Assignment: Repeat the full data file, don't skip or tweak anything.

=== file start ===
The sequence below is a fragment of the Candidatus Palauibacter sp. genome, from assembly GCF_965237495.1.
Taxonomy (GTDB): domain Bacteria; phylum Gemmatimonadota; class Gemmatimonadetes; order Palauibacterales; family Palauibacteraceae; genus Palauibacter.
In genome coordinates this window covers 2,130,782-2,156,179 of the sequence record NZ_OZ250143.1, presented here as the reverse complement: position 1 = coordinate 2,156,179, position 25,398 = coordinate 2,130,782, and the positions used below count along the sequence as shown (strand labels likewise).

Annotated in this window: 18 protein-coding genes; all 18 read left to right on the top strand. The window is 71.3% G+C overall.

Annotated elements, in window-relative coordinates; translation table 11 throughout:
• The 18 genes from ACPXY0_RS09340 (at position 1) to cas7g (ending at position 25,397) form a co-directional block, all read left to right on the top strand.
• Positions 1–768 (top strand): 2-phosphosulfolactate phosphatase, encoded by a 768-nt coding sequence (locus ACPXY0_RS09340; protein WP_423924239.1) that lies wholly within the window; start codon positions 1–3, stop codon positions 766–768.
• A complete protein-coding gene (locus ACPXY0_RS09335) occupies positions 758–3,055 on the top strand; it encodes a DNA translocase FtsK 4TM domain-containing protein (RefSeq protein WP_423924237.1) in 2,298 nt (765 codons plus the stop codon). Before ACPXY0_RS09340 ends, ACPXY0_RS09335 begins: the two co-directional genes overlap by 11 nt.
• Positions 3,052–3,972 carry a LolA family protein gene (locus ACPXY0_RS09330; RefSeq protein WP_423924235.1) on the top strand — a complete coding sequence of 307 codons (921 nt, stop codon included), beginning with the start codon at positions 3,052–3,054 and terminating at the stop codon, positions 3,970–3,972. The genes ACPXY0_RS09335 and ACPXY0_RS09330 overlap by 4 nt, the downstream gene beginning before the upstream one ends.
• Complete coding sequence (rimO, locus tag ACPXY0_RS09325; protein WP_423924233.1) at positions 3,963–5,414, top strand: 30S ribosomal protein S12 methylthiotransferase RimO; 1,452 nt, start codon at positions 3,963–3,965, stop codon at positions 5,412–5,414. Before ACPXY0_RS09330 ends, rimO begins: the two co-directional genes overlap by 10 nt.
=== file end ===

The sequence below is a fragment of the Candidatus Palauibacter sp. genome, from assembly GCF_965237495.1.
Taxonomy (GTDB): domain Bacteria; phylum Gemmatimonadota; class Gemmatimonadetes; order Palauibacterales; family Palauibacteraceae; genus Palauibacter.
In genome coordinates this window covers 2,130,782-2,156,179 of the sequence record NZ_OZ250143.1, presented here as the reverse complement: position 1 = coordinate 2,156,179, position 25,398 = coordinate 2,130,782, and the positions used below count along the sequence as shown (strand labels likewise).

Annotated in this window: 18 protein-coding genes; all 18 read left to right on the top strand. The window is 71.3% G+C overall.

Annotated elements, in window-relative coordinates; translation table 11 throughout:
• The 18 genes from ACPXY0_RS09340 (at position 1) to cas7g (ending at position 25,397) form a co-directional block, all read left to right on the top strand.
• Positions 1–768 (top strand): 2-phosphosulfolactate phosphatase, encoded by a 768-nt coding sequence (locus ACPXY0_RS09340; protein WP_423924239.1) that lies wholly within the window; start codon positions 1–3, stop codon positions 766–768.
• A complete protein-coding gene (locus ACPXY0_RS09335) occupies positions 758–3,055 on the top strand; it encodes a DNA translocase FtsK 4TM domain-containing protein (RefSeq protein WP_423924237.1) in 2,298 nt (765 codons plus the stop codon). Before ACPXY0_RS09340 ends, ACPXY0_RS09335 begins: the two co-directional genes overlap by 11 nt.
• Positions 3,052–3,972 carry a LolA family protein gene (locus ACPXY0_RS09330; RefSeq protein WP_423924235.1) on the top strand — a complete coding sequence of 307 codons (921 nt, stop codon included), beginning with the start codon at positions 3,052–3,054 and terminating at the stop codon, positions 3,970–3,972. The genes ACPXY0_RS09335 and ACPXY0_RS09330 overlap by 4 nt, the downstream gene beginning before the upstream one ends.
• Complete coding sequence (rimO, locus tag ACPXY0_RS09325; protein WP_423924233.1) at positions 3,963–5,414, top strand: 30S ribosomal protein S12 methylthiotransferase RimO; 1,452 nt, start codon at positions 3,963–3,965, stop codon at positions 5,412–5,414. Before ACPXY0_RS09330 ends, rimO begins: the two co-directional genes overlap by 10 nt.